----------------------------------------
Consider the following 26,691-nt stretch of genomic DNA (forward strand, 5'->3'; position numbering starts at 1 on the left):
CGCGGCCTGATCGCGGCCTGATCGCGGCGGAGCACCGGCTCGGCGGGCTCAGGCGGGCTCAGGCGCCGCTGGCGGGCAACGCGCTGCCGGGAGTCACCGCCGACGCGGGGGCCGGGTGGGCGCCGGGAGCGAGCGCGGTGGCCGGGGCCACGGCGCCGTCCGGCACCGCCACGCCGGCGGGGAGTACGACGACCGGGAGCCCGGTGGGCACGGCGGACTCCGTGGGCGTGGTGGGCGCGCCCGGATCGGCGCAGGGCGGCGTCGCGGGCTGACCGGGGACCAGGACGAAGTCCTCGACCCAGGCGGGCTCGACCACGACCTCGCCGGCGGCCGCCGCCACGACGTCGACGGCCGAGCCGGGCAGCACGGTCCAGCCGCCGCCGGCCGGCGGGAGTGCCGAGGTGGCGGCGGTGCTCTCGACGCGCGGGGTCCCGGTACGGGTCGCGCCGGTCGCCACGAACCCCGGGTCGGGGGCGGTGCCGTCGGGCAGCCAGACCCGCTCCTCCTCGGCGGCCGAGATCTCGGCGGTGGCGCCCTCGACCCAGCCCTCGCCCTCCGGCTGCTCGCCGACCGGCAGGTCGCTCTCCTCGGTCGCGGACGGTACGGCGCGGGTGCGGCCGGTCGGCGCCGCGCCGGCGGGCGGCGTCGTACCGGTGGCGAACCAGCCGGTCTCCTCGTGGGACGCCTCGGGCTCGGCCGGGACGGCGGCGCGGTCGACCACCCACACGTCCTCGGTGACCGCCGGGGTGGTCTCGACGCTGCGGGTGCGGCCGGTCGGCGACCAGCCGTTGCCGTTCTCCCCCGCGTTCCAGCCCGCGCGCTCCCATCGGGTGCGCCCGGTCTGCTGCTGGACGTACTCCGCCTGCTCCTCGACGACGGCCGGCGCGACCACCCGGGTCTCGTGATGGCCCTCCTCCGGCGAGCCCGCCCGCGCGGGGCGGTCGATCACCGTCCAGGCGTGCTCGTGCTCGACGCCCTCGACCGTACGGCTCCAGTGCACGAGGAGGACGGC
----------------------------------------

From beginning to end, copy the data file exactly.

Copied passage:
Consider the following 26,691-nt stretch of genomic DNA (forward strand, 5'->3'; position numbering starts at 1 on the left):
CGCGGCCTGATCGCGGCCTGATCGCGGCGGAGCACCGGCTCGGCGGGCTCAGGCGGGCTCAGGCGCCGCTGGCGGGCAACGCGCTGCCGGGAGTCACCGCCGACGCGGGGGCCGGGTGGGCGCCGGGAGCGAGCGCGGTGGCCGGGGCCACGGCGCCGTCCGGCACCGCCACGCCGGCGGGGAGTACGACGACCGGGAGCCCGGTGGGCACGGCGGACTCCGTGGGCGTGGTGGGCGCGCCCGGATCGGCGCAGGGCGGCGTCGCGGGCTGACCGGGGACCAGGACGAAGTCCTCGACCCAGGCGGGCTCGACCACGACCTCGCCGGCGGCCGCCGCCACGACGTCGACGGCCGAGCCGGGCAGCACGGTCCAGCCGCCGCCGGCCGGCGGGAGTGCCGAGGTGGCGGCGGTGCTCTCGACGCGCGGGGTCCCGGTACGGGTCGCGCCGGTCGCCACGAACCCCGGGTCGGGGGCGGTGCCGTCGGGCAGCCAGACCCGCTCCTCCTCGGCGGCCGAGATCTCGGCGGTGGCGCCCTCGACCCAGCCCTCGCCCTCCGGCTGCTCGCCGACCGGCAGGTCGCTCTCCTCGGTCGCGGACGGTACGGCGCGGGTGCGGCCGGTCGGCGCCGCGCCGGCGGGCGGCGTCGTACCGGTGGCGAACCAGCCGGTCTCCTCGTGGGACGCCTCGGGCTCGGCCGGGACGGCGGCGCGGTCGACCACCCACACGTCCTCGGTGACCGCCGGGGTGGTCTCGACGCTGCGGGTGCGGCCGGTCGGCGACCAGCCGTTGCCGTTCTCCCCCGCGTTCCAGCCCGCGCGCTCCCATCGGGTGCGCCCGGTCTGCTGCTGGACGTACTCCGCCTGCTCCTCGACGACGGCCGGCGCGACCACCCGGGTCTCGTGATGGCCCTCCTCCGGCGAGCCCGCCCGCGCGGGGCGGTCGATCACCGTCCAGGCGTGCTCGTGCTCGACGCCCTCGACCGTACGGCTCCAGTGCACGAGGAGGACGGC